When we invest, we're generally looking for stocks that outperform the market average. And the truth is, you can make significant gains if you buy good quality businesses at the right price. To wit, the Australian Whisky Holdings share price has climbed 23% in five years, easily topping the market return of 17% (ignoring dividends).
Given that Australian Whisky Holdings didn't make a profit in the last twelve months, we'll focus on revenue growth to form a quick view of its business development. Generally speaking, companies without profits are expected to grow revenue every year, and at a good clip. That's because it's hard to be confident a company will be sustainable if revenue growth is negligible, and it never makes a profit.
In the last 5 years Australian Whisky Holdings saw its revenue grow at 87% per year. Even measured against other revenue-focussed companies, that's a good result. While the compound gain of 4.3% per year is good, it's not unreasonable given the strong revenue growth. If you think there could be more growth to come, now might be the time to take a close look at Australian Whisky Holdings. Opportunity lies where the market hasn't fully priced growth in the underlying business.
The graphic below depicts how earnings and revenue have changed over time (unveil the exact values by clicking on the image).
We like that insiders have been buying shares in the last twelve months. Even so, future earnings will be far more important to whether current shareholders make money. This free interactive report on Australian Whisky Holdings's earnings, revenue and cash flow is a great place to start, if you want to investigate the stock further.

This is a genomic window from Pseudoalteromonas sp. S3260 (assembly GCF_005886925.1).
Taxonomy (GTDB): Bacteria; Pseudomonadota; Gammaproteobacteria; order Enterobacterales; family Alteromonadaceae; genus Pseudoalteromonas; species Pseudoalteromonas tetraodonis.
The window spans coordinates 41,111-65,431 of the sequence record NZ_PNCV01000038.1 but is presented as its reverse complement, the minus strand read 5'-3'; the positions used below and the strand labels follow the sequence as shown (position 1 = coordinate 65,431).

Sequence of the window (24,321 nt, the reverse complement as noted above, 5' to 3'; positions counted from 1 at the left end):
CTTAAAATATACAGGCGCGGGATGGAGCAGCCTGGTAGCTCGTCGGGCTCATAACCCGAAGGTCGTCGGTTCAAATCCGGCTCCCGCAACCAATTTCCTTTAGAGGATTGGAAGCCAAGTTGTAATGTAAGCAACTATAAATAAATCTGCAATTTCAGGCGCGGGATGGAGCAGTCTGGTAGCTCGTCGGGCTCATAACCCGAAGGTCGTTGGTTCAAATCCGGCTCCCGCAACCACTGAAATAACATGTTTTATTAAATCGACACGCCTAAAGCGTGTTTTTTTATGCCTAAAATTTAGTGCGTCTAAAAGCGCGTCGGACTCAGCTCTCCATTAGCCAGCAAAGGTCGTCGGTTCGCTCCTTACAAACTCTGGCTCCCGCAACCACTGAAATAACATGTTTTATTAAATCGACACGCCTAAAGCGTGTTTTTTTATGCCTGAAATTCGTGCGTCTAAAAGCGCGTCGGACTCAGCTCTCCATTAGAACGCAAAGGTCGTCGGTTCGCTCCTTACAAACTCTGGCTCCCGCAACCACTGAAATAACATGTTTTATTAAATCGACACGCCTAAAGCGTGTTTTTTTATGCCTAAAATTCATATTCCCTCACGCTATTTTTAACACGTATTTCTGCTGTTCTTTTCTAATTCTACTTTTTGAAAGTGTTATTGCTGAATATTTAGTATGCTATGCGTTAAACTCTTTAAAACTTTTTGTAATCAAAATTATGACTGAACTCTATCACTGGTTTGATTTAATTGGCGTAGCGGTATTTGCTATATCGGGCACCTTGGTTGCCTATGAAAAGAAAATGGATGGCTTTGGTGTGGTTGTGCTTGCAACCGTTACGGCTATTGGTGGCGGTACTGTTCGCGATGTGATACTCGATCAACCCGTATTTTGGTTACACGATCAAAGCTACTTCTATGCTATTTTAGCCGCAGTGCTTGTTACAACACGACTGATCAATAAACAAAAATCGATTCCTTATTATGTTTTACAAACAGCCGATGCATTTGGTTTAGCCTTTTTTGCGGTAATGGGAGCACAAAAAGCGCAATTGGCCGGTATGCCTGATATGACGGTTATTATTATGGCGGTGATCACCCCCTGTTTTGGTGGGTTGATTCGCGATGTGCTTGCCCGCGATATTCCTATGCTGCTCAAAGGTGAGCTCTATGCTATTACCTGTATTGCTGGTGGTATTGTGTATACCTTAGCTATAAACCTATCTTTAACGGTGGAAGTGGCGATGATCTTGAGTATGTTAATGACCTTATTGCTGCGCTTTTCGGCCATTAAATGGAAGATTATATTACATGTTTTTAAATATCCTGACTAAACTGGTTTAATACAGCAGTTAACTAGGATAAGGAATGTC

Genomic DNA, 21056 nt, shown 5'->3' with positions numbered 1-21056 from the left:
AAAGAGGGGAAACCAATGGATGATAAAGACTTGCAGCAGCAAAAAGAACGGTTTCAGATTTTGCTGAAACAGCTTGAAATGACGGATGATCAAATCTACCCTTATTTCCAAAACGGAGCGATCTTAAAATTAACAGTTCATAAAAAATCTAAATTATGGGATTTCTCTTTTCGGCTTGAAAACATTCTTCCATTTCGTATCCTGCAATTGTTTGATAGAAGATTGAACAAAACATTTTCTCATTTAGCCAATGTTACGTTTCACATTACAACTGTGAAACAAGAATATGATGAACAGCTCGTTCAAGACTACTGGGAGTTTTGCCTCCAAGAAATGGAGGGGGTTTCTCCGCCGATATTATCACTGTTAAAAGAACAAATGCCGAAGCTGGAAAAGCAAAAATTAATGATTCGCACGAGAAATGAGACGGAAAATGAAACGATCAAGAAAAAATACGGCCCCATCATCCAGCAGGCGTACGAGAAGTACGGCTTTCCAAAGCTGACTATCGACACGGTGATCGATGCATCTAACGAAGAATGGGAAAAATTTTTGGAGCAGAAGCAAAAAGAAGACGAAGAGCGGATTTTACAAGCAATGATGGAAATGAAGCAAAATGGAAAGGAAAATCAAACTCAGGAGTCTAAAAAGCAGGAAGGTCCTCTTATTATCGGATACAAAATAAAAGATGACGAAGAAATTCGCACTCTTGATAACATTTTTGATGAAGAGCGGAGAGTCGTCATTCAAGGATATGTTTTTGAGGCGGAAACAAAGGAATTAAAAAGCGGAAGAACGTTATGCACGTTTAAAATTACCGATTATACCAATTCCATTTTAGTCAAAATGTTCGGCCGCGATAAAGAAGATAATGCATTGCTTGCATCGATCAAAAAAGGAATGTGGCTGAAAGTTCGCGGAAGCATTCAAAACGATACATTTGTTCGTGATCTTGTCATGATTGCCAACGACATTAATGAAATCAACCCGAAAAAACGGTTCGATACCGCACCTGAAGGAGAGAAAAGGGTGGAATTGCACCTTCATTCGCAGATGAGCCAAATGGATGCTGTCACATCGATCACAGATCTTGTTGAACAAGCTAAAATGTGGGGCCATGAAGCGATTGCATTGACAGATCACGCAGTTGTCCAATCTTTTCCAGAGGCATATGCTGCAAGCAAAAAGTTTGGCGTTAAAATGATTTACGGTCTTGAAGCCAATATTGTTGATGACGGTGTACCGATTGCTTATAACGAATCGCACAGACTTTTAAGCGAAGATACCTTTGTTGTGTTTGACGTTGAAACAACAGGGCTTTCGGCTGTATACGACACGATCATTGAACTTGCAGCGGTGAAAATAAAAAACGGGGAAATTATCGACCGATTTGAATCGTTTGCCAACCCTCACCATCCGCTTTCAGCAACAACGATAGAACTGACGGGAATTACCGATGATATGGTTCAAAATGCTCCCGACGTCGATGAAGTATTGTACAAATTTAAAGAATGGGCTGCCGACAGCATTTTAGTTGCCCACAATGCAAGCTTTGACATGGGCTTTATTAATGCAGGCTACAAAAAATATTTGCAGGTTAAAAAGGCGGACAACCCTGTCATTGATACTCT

A Different Perspective
Australian Whisky Holdings shareholders are down 12% for the year, but the market itself is up 12%. Even the share prices of good stocks drop sometimes, but we want to see improvements in the fundamental metrics of a business, before getting too interested. Longer term investors wouldn't be so upset, since they would have made 4.3%, each year, over five years. It could be that the recent sell-off is an opportunity, so it may be worth checking the fundamental data for signs of a long term growth trend. It is all well and good that insiders have been buying shares, but we suggest you check here to see what price insiders were buying at.
There are plenty of other companies that have insiders buying up shares. You probably do not want to miss this free list of growing companies that insiders are buying.
Please note, the market returns quoted in this article reflect the market weighted average returns of stocks that currently trade on AU exchanges.
We aim to bring you long-term focused research analysis driven by fundamental data. Note that our analysis may not factor in the latest price-sensitive company announcements or qualitative material.
If you spot an error that warrants correction, please contact the editor at email@example.com. This article by Simply Wall St is general in nature. It does not constitute a recommendation to buy or sell any stock, and does not take account of your objectives, or your financial situation. Simply Wall St has no position in the stocks mentioned. Thank you for reading.